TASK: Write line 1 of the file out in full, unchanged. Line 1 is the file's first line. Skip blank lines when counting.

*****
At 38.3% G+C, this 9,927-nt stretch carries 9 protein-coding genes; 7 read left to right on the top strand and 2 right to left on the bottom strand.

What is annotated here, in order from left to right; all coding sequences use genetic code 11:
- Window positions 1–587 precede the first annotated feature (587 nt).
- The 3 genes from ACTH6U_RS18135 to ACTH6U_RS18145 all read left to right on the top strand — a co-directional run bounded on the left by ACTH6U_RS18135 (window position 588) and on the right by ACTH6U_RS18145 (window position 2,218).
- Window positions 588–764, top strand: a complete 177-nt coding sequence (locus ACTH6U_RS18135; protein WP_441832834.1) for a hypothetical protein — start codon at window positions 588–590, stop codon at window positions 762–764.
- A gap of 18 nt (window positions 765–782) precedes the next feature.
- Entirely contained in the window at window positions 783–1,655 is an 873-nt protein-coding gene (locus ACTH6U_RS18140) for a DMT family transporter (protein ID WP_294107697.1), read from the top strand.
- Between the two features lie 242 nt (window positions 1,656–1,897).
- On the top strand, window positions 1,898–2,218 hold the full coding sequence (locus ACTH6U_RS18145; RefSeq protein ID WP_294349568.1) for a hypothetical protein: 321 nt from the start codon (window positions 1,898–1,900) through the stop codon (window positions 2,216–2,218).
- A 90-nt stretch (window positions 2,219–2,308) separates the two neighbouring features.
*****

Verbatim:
At 38.3% G+C, this 9,927-nt stretch carries 9 protein-coding genes; 7 read left to right on the top strand and 2 right to left on the bottom strand.